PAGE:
SpaceX’s Falcon Heavy to launch X-37B Spaceplane

In a bit of a surprise, the USSF-52 mission will launch atop the Falcon Heavy no earlier than December 8th from Launch Complex 39A at Kennedy Space Center in Florida.

The USSF-52 mission has been scheduled off and on for quite a long time on the range schedule but kept getting pushed back due to payload delays, now we know what that payload is, the X-37B. The $130 million USSF-52 contract was awarded to SpaceX in June 2018 by the United States Air Force, then known as the AFSPC-52 mission and originally scheduled for 2020.

X-37B after its most recent mission on the Launch and Landing Facility at Kennedy Space Center (Credit: U.S. Air Force)

Previously, the X-37B has gotten its ride to space via the Atlas V (5 times) and the Falcon 9 (1 time). Its most recent flight launched on the Atlas V in May 2020 and spent 908 days orbiting our planet and landed in November 2022.  All previous missions launched into low Earth orbit, and while the exact planned orbit is classified, it is likely the orbit will be a bit higher, taking advantage of the Falcon Heavy performance.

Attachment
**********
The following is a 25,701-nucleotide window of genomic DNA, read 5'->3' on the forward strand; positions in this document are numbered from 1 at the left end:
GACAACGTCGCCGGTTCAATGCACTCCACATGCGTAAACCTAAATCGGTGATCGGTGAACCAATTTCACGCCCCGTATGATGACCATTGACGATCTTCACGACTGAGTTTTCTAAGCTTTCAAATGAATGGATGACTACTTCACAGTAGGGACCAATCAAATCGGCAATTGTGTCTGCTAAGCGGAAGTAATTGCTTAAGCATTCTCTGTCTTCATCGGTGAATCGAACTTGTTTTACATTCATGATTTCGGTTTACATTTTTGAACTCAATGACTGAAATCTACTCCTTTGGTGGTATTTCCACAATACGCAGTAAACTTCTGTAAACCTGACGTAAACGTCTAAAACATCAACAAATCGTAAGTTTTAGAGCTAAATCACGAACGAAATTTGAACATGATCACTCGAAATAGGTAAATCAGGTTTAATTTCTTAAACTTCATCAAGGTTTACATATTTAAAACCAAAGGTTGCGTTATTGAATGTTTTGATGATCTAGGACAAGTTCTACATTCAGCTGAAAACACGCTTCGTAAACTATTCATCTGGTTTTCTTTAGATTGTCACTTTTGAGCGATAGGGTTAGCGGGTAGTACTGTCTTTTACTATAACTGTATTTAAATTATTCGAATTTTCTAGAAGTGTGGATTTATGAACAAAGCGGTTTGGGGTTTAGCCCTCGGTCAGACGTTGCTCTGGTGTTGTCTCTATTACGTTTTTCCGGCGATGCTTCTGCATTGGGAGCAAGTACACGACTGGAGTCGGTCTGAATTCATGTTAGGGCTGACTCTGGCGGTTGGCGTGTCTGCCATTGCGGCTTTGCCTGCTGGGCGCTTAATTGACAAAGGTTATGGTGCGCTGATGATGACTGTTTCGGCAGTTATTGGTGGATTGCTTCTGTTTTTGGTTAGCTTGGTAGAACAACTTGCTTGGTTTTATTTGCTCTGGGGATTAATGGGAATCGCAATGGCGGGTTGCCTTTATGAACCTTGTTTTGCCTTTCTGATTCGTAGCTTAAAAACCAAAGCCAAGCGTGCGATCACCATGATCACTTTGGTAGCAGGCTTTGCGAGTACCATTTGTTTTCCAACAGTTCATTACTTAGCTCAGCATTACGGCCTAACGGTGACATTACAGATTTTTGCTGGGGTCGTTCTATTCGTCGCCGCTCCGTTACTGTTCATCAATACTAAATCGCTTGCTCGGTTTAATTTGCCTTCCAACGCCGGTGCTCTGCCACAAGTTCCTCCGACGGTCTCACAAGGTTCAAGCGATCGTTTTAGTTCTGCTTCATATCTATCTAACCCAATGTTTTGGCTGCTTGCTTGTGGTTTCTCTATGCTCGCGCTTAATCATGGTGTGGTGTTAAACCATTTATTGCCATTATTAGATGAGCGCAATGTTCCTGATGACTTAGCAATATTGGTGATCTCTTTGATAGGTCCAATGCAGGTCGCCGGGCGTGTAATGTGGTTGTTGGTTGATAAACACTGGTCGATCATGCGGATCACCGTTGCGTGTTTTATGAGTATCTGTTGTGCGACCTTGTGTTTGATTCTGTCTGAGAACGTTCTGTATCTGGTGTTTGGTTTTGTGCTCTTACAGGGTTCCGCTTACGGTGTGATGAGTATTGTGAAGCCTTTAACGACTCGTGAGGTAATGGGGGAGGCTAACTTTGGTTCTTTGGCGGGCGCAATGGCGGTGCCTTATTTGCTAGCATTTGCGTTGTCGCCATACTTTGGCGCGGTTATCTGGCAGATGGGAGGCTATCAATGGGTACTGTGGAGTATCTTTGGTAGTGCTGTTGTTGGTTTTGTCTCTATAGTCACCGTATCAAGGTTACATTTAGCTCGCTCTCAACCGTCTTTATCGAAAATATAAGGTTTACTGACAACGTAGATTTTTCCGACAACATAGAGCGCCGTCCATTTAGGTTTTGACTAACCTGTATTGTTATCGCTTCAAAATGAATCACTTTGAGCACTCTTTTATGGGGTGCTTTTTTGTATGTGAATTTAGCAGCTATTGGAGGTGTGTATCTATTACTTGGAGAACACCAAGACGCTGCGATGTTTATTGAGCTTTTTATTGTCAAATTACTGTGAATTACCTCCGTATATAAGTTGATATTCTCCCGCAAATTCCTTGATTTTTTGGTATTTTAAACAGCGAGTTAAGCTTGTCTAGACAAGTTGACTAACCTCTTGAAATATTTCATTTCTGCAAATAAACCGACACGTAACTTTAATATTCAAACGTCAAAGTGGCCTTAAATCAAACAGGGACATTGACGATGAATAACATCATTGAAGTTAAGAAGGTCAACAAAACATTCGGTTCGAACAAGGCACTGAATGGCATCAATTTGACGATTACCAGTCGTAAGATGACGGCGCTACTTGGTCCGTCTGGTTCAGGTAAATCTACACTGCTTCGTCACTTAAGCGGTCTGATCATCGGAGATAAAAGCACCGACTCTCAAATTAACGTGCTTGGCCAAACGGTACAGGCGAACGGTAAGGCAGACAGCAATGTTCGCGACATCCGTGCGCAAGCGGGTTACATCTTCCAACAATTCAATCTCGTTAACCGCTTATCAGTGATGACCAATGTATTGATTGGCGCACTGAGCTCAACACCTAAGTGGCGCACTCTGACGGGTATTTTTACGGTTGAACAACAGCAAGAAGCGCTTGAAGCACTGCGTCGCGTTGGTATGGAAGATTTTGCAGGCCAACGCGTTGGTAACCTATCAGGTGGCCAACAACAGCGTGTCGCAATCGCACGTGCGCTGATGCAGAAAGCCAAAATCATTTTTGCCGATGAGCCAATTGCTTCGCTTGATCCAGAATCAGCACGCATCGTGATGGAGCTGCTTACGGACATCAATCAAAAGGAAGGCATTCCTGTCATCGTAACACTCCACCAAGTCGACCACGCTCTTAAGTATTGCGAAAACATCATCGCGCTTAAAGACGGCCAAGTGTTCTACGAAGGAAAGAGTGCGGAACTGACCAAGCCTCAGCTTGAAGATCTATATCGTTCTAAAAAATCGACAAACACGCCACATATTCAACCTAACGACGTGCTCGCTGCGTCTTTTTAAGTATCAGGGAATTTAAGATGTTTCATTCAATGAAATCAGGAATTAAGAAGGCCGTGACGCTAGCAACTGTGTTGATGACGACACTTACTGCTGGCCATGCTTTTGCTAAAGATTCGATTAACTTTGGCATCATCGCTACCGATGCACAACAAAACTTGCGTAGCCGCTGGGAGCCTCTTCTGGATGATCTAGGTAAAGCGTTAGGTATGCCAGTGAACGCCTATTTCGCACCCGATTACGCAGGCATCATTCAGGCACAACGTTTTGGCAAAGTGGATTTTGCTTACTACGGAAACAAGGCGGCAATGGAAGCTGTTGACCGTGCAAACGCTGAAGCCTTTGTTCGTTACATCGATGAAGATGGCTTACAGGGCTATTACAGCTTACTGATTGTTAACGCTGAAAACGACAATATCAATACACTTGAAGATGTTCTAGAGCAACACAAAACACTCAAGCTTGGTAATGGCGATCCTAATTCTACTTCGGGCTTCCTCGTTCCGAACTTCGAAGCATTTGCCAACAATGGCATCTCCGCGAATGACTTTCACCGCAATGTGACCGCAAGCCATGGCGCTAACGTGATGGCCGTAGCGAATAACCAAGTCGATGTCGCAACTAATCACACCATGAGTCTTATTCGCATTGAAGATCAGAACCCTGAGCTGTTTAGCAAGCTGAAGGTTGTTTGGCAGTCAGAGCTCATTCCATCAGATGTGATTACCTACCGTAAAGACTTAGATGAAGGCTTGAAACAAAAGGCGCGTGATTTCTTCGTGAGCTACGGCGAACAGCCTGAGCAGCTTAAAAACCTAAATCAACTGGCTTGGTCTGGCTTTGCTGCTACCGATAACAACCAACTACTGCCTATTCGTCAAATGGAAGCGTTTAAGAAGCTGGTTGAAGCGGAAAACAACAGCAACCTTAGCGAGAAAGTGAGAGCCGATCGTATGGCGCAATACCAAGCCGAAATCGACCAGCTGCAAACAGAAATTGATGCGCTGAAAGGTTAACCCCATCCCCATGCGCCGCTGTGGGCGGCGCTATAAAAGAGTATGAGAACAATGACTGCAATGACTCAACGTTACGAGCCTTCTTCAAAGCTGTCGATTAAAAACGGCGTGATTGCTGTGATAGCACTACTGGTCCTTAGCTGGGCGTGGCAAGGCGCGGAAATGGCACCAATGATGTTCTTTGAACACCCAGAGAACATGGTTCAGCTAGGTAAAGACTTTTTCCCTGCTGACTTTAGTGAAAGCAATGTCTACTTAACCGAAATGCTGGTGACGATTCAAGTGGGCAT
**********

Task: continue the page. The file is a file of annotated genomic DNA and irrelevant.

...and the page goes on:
There are 2 known operational X-37B orbital vehicles, but it is currently unconfirmed which vehicle will be flying atop the Falcon Heavy.

As for the Falcon Heavy cores assigned to this mission, Booster 1064 and 1065 will be the side booster and landing back at Landing Zones 1 and 2. The center core is Booster 1084, making its first and final flight, as it will be expended and splash down in the Atlantic Ocean.

B1064 and B1065 performing a boost back burn during the USSF-67 mission (Credit: Richard Angle)

B1064 and B1065 have both made 4 flights to date, previously launching USSF-44, USSF-67, Echostar 24, and most recently, the Psyche mission for NASA.

SpaceX is currently switching Launch Complex 39A from the Falcon 9 configuration to the Falcon Heavy setup, which generally takes a couple of weeks at least.

If this launch holds to the schedule, this will be the 5th Falcon Heavy launch of 2023.

Questions or comments? Shoot me an email at, or Tweet me @RDAnglePhoto.

Richard Angle: Launch journalist, specializing in launch photography. Based on the Space Coast, a short drive from Cape Canaveral and the SpaceX launch pads.
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